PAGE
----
Starting with Informix V11.10, a pair of procedures called
sysdbclose() will be executed by the database server at
connection/disconnection time of a session, if the procedures are created
by the database administrator.
This feature was implemented similarly to existing solutions in other database products. There is no need to change or recompile applications to utilize these procedures. The database server executes them behind the scenes, and the user even does not need to be aware of this.
If a procedure called
public.sysdbopen is present, it is called every
time a new connection to the database is opened by an user (if an
sysdbopen procedure for a specific user exists, that procedure
is called instead on behalf of that user). This procedure can be used to
run SQL statements at connection time of a session for things like
dynamically setting session environment variables or activating the
sqexplain trace for specific user names. As the procedure is executed
immediately when starting the connection to the database, the statement in
the procedure will affect the session before the first user SQL statement
At the time when a session disconnects from the server (even if the
administrator terminates the session by issuing
-z), the procedure
sysdbclose() is called. If no individual procedure for the disconnecting
user name is present, the public procedure
sysdbclose() is called.
This article illustrates how SQL manipulation using
sysdbclose() can be implemented avoiding the need of recompiling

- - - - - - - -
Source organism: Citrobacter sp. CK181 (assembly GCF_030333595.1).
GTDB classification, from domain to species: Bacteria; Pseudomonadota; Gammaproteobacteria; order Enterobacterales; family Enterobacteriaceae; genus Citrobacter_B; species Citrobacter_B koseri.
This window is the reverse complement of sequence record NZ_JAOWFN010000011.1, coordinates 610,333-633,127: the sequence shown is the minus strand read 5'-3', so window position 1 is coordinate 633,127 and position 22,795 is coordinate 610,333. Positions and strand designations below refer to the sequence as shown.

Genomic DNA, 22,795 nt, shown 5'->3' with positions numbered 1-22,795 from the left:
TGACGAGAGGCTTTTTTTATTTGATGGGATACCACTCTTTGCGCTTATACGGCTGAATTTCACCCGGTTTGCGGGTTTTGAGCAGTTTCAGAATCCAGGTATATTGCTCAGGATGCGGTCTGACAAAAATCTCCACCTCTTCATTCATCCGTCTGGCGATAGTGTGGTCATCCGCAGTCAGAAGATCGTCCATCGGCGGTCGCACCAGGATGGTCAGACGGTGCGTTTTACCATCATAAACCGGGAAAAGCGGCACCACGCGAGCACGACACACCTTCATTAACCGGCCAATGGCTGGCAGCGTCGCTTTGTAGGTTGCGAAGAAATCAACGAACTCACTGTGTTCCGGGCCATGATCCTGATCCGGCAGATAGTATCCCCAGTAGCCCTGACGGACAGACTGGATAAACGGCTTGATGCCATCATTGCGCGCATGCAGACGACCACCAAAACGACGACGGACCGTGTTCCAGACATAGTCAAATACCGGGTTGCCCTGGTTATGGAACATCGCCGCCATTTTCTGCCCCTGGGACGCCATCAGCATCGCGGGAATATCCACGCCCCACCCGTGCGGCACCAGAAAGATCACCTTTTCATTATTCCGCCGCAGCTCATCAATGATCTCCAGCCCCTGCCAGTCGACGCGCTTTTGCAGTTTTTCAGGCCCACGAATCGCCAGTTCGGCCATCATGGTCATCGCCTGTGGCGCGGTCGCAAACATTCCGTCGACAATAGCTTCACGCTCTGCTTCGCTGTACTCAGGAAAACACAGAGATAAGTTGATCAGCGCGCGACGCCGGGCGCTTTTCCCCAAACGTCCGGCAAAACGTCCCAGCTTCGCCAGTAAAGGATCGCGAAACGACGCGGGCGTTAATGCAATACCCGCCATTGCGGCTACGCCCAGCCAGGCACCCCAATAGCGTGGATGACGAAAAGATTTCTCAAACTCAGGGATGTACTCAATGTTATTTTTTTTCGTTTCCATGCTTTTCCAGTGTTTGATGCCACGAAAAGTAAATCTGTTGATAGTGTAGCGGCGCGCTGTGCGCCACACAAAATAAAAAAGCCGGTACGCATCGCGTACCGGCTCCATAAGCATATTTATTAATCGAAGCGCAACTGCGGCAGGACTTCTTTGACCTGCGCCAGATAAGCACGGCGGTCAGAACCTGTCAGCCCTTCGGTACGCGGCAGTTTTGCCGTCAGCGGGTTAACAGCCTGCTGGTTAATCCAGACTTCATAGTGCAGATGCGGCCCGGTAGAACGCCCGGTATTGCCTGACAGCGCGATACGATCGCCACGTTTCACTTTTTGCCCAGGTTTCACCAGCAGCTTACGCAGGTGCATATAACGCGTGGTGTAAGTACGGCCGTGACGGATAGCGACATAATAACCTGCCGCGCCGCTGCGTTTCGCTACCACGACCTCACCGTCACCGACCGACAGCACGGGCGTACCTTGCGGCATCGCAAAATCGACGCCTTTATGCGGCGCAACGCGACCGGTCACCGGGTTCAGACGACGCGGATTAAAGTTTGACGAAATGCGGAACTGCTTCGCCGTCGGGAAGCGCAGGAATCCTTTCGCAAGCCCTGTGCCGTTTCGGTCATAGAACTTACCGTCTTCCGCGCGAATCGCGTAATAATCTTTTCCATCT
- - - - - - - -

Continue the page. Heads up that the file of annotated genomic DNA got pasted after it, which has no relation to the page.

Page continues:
applications and the recreation of the
sysdbopen procedure in case of
changes in functionality. The only additional structure needed
is a simple table to hold the control information and instructions for
As an additional benefit, the created procedures can record the latest timestamps of the user's connects and disconnects, the total number of connects and disconnects of a user, and the maximum number of simultaneous connections to the database originated by the user.
The usage of
sysdbclose() is not restricted
to a specific edition of the Informix® server. The minimum requirement is
This example was created and tested on Linux® using Informix Ultimate
Edition V11.70.UC3. It can be used without changes on all Linux and
UNIX® platforms. On Windows®, the path of the
sqexplain output has to be changed
to Windows syntax.
In our example, the control table is designed to hold only one row for each
user name (column "who" in the example below). So this user name is
created as the primary key of the control table. The second column,
expln, in the table is a flag, which can be set if the user's SQL
statements should be monitored using
The third field, wait_sec, is reserved for the lock wait time. It is kept in a separate
column to be able to change it independently of other instructions and
settings. For individual SQL statements, a field called
cmd_txt is available and can hold up to 128 characters for the instruction.
Listing 1. Example of a
sysdbopentab table to hold the instructions